Should the Federal Reserve continue to support the housing market through its mortgage-purchase program beyond March 2010? That question stirred some contention at the Dec.15-16 meeting of the Federal Open Market Committee, according to the minutes of that meeting released Wednesday.%%DynaPub-Enhancement class="enhancement contentType-HTML Content fragmentId-1 payloadId-61603 alignment-right size-small"%% All members at the meeting agreed there should be "no changes to the Committee's large scale asset purchase programs" at that time. The committee affirmed its intention to purchase $1.25 trillion of agency mortgage-backed securities and about $175 billion of agency debt by the end of the first quarter of 2010, and to "gradually slow the pace of these purchases to promote a smooth transition in markets."
But depending on market conditions, those purchases by the Fed may not end in March. In fact, the committee "emphasized that it would continue to evaluate the timing and overall amounts of its purchases of securities in light of the evolving economic outlook and conditions in the financial markets."
A few of the members pushed for "expanding the planned scale of the Committee's large-scale asset purchases and continuing them beyond the first quarter, especially if the outlook for economic growth were to weaken or if mortgage market functioning were to deteriorate." But one member suggested that the quantity of the planned asset purchases could be scaled back. The minutes do not indicate who that member was, but that individual also suggested that "it might become appropriate to begin reducing the Federal Reserve's holdings of longer-term assets if the recovery gains strength over time."
What It All Means to You
This rarefied debate among economic policymakers has serious real-world implications for U.S. homebuyers and the housing industry. The Fed's large-scale purchases of mortgage-backed assets have been critical in keeping interest rates on mortgages low. Prior to these purchases, rates were hovering around 6%. but today they're around 5%.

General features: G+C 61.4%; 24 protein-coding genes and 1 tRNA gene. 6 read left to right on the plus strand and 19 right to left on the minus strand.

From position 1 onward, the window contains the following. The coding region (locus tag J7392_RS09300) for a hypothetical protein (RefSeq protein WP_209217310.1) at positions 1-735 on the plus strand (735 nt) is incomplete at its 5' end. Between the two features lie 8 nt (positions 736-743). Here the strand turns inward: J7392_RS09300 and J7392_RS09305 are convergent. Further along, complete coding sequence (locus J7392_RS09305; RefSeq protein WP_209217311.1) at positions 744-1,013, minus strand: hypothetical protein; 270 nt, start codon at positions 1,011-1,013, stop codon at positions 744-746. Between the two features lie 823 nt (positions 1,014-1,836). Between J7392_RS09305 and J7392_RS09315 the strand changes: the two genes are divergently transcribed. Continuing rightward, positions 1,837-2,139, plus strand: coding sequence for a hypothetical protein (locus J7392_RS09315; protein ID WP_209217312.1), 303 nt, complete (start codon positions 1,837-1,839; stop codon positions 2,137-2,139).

You can expect loan rates to go back up to at least the 6% range, if not higher, when the Fed gets out of the market. That's because private investors for mortgage-backed securities have pretty much left the marketplace since the 2008 housing crash. They question is: When the Fed stops buying, will investors take up the slack? That's what the Fed will be watching for as it slowly pulls back its support.
The FOMC is likely to take another close look at the mortgage marketplace during its Jan. 26-27 meeting and make a final decision about whether to continue buying mortgage-backed securities in its March 16 meeting. Cutting off support for the program at the beginning of the crucial spring home-selling season could kill the weak recovery now sprouting in the housing industry, especially with the tax break for home purchases scheduled to end just one month later on April 30. So, unless private investors are indeed returning by then, the Fed is likely to continue propping up the mortgage market.
Barring major improvements in the housing market, extensions of both the Fed's asset-purchase program and the homebuyer tax credits are likely. Note what happened to real estate sales when the first-time homebuyer tax credit was scheduled to end in November: They plunged 16%. Without another extension before April 30, a similar tumble is likeley in May. And if interest rates creep up significantly when the Fed ends its asset purchases, that, too, could put the brakes on home purchases.
Fed Debates Extending Its Mortgage Purchases Beyond March